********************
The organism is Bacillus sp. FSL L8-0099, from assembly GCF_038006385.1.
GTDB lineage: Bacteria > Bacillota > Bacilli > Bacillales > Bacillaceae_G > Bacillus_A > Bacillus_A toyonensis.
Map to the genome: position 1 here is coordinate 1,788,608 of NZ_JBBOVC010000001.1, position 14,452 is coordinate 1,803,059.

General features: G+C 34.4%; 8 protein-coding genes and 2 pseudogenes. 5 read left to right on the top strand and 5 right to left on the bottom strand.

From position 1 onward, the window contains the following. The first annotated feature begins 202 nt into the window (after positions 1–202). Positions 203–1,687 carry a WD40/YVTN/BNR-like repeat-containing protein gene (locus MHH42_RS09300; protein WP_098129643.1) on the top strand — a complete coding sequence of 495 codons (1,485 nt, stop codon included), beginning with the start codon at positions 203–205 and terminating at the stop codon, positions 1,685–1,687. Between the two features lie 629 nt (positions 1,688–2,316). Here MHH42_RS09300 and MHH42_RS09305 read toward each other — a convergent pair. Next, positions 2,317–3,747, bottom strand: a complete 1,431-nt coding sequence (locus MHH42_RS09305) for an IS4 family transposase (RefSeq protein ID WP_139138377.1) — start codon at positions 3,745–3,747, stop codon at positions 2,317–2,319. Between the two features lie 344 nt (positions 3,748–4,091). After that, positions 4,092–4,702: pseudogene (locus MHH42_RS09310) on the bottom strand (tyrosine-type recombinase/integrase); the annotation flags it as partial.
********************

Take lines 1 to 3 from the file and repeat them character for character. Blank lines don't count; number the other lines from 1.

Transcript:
The organism is Bacillus sp. FSL L8-0099, from assembly GCF_038006385.1.
GTDB lineage: Bacteria > Bacillota > Bacilli > Bacillales > Bacillaceae_G > Bacillus_A > Bacillus_A toyonensis.
Map to the genome: position 1 here is coordinate 1,788,608 of NZ_JBBOVC010000001.1, position 14,452 is coordinate 1,803,059.